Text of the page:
As I told the House on 24th January, a considerable number of reports have been received from the United States Government. Exchanges of this kind are part of a continuing process. In addition the United States Government and other observers have now published a great deal of information about the effects of those tests, as can be seen from recent scientific literature, and more can probably be expected as studies of the observations continue.

Mr. Foot

Does not that reply conceal the fact that the latest information from the United States is that it was Sir Bernard Lovell in his country who was right on the effects of the high altitude tests and that most of the scientists in America and the Government's own advisers have been proved wrong? Is it not also a fact that Dr. Van Allen, whom the Prime Minister cited on his side when he gave the reply on the date mentioned in the Question, has now changed his opinion and accepts the view of Sir Bernard Lovell? Does not the Prime Minister think that it would be gracious if he paid a compliment to a British scientist for his superior knowledge in this matter?

The Prime Minister

It is true, as I understand it, that Dr. Van Allen has somewhat changed his view from that which he expressed before, which shows the great complexity of this problem. What we are dealing with is not tests which are made from Christmas Island or over which we have any control. They are tests made by the United States Government in Johnston Island and on which, by courtesy, we have been consulted and informed as to the probable effects and the actual results.

Mr. H. Wilson

The right hon. Gentleman really must not dodge this. Is he aware that all the Questions on which he stalled in answering last year were based on our knowledge that the rainbow tests were from American territory, not Christmas Island, and therefore we asked him to look into the scientific effects. Everybody knew that it was not Christmas Island.

Is the Prime Minister aware that Professor Van Allen has not "somewhat" changed his attitude; he has admitted that he was totally wrong, which is a different thing. We on this side of the House asked the Prime Minister a year ago whether he was satisfied about this and quoted against him a number of eminent British scientists, and the right hon. Gentleman on that occasion sided with Professor Van Allen and against the British scientists. Will the Prime Minister now have the same grace as Professor Van Allen and admit that he was wrong?

The Prime Minister

I admit that I have to weigh the information that is given to me. Sir Bernard Lovell took a certain view which has proved to be correct in this respect, which I gladly accept. Dr. Van Allen changed his view. Professor Fred Hoyle's view is given in an article which states: In predicting the effects of space explosions you had to solve four equations "— and this is Professor Hoyle's remark— 'but they cannot be solved unless you simplify them'. If you simplified them wrongly your predictions would be wrong". It seems to me that that is what has happened. In fairness to the American Government, I should say that as soon as they discovered that the first test on 9th July had a greater radiation than was predicted the subsequent tests were changed and were made at lower altitudes and had lower yields.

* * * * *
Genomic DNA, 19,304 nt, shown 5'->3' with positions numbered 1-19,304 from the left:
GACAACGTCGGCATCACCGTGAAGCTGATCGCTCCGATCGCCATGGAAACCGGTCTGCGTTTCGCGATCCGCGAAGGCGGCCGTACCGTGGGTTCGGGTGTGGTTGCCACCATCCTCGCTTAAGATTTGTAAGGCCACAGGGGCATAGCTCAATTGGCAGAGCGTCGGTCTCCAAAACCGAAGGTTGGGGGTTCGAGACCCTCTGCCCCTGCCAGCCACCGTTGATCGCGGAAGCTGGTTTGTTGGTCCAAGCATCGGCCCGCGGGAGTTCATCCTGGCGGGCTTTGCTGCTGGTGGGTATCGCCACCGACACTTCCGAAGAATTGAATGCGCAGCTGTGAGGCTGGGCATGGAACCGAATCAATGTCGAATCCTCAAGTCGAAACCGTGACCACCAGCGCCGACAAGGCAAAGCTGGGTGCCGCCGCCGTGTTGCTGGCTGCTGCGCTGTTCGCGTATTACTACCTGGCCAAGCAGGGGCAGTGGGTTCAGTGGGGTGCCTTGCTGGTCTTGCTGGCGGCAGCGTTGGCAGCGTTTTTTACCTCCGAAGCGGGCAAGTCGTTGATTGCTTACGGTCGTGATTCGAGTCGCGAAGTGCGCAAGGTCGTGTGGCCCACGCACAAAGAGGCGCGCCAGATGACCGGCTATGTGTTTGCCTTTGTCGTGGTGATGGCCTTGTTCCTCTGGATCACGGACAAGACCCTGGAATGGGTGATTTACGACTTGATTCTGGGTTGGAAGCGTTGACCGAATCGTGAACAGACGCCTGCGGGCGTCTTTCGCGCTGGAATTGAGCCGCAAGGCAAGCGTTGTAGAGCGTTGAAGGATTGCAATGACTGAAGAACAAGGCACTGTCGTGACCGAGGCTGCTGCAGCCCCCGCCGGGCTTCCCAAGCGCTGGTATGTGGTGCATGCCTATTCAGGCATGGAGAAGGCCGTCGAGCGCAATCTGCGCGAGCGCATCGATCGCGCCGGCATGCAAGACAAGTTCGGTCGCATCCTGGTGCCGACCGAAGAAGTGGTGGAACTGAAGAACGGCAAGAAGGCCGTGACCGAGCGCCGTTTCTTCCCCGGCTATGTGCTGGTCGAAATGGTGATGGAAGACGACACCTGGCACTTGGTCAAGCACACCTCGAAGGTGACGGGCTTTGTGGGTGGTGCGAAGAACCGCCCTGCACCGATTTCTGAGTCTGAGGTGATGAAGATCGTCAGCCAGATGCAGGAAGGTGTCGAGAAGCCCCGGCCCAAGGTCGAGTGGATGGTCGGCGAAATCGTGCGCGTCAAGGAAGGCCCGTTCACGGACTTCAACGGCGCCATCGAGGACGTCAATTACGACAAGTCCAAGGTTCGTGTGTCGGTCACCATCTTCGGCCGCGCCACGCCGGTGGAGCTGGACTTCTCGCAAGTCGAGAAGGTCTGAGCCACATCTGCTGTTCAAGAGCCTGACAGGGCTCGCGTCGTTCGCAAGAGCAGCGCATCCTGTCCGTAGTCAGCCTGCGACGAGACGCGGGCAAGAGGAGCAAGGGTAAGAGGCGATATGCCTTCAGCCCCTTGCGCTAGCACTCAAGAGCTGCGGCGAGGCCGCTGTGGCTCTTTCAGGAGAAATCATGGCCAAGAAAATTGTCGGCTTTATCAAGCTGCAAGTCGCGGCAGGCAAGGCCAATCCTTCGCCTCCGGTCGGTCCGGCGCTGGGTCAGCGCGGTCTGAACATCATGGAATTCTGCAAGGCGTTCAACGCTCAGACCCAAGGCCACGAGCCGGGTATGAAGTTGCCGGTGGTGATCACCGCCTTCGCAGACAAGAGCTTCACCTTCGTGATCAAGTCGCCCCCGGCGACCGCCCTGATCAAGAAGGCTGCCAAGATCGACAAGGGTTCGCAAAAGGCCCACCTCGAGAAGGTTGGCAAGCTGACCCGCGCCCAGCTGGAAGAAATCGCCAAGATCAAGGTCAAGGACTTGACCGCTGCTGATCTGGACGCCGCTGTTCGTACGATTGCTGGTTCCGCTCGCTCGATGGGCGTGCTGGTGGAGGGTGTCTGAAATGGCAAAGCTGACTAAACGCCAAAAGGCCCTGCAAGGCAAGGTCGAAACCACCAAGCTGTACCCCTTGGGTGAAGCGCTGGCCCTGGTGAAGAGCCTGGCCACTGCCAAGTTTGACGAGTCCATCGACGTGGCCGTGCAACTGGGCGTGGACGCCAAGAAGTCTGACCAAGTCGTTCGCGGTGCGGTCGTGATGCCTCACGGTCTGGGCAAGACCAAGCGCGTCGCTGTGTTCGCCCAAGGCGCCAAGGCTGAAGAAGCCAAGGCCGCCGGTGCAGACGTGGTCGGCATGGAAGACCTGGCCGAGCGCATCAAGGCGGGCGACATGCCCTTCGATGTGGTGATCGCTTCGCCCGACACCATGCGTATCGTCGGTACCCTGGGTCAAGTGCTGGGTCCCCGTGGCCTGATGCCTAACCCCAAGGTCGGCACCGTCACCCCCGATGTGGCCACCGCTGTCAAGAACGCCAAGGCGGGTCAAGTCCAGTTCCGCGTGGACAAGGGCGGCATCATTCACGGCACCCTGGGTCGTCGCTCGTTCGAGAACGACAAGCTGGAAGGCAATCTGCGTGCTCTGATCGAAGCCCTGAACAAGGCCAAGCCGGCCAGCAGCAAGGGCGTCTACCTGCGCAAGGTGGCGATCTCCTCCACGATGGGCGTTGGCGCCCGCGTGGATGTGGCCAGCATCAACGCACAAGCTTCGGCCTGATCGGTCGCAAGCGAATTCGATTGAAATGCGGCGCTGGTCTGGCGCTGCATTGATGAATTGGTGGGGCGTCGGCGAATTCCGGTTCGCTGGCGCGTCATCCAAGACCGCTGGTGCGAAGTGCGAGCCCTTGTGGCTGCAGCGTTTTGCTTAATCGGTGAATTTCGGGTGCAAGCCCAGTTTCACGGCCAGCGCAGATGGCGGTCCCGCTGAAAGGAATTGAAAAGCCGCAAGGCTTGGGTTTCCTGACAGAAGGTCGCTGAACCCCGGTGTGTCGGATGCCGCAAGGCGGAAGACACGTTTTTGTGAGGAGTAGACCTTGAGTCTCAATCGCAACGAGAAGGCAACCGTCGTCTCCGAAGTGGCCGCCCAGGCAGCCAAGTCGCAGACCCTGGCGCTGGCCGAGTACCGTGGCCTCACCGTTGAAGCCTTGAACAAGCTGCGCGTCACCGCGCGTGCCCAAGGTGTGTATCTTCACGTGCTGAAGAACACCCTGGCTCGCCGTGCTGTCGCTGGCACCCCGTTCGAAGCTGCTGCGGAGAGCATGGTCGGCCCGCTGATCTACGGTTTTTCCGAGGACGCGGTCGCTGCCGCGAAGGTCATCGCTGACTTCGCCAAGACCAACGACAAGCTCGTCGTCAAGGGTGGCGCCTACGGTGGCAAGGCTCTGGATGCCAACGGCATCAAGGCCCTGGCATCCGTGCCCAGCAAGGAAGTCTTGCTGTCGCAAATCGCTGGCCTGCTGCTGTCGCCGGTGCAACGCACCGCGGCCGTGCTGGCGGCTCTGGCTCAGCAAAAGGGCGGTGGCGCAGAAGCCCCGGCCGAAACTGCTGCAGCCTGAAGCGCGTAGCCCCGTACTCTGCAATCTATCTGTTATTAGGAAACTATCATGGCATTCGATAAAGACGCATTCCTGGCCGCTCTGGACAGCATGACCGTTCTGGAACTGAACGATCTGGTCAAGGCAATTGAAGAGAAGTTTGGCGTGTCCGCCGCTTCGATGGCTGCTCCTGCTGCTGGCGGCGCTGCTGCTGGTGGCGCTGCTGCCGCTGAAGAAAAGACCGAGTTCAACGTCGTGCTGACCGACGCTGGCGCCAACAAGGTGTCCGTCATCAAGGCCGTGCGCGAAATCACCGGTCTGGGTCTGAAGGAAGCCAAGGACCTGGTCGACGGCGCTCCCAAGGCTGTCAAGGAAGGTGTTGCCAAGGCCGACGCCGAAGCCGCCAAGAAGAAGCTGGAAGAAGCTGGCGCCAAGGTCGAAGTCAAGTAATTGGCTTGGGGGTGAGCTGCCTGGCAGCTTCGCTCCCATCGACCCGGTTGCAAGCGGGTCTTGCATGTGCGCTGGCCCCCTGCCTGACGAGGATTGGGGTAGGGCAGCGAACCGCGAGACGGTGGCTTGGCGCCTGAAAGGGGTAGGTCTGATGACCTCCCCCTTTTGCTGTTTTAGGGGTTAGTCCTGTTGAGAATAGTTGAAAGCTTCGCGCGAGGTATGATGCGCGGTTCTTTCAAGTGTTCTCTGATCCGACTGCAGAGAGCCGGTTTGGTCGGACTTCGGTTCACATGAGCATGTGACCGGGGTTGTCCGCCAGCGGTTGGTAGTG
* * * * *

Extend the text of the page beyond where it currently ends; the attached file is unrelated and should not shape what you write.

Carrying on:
Sir H. Legge-Bourke

Whilst I appreciate that we cannot undo what has been done, would my right hon. Friend now consider asking the President that before the Americans consider carrying out any further experiments of this nature they should at least consult, perhaps, Sir Bernard Lovell and some other British scientists as well and put them in touch with the American scientists who advise the President?

The Prime Minister

Yes, Sir. I feel sure that I could give that undertaking. I am quite sure that the United States authorities would be very willing to receive all the information they could. What one hopes is that there will not be these further tests—there certainly cannot be for a considerable time, because we all know that even if the worst happened there is a long period while one series is being evaluated and another planned. What I should like to concentrate upon is somehow to find, as I believe is the wish of the House, a way in which certainly these atmospheric tests and, I hope, all tests can be done away with altogether.

Mr. H. Wilson

Is the Prime Minister aware that the whole House will agree with what he has just said about our hope that all tests, whether American, Russian or anyone else's, will now be done away with altogether and that this is the most important question? Since, however, it is possible for eminent scientists, and even Prime Ministers, to get their four equations wrong, as has been proved—

Sir C. Osborne

And future ones, too.

Mr. Wilson

All of us must try to get our four equations right—may I ask the Prime Minister whether he could consider and, perhaps, report to the House later upon the advice which he now has about the extent of the duration of the disturbance of the upper atmospere? It is obviously much longer than some experts and the Prime Minister thought a year ago. Has he an estimate to make of how long it will remain deranged?

The Prime Minister

Without apologising more than I ought to do for any misstatement which I may have made—because these are very difficult matters to deal with, except with the advice which I have to draw upon, which is that of the official advisers to the Government—I would say that there is an immensely complicated series of questions. As I understood him, my hon. Friend the Member for Louth (Sir C. Osborne) thought that whichever of my colleagues should succeed me as Prime Minister might suffer from the same disadvantage. Meanwhile, however, if the right hon. Gentleman will give me notice of the precise question or put it down, I will do my best to get the best answer I can.

Mr. Callaghan

When is the Prime Minister going?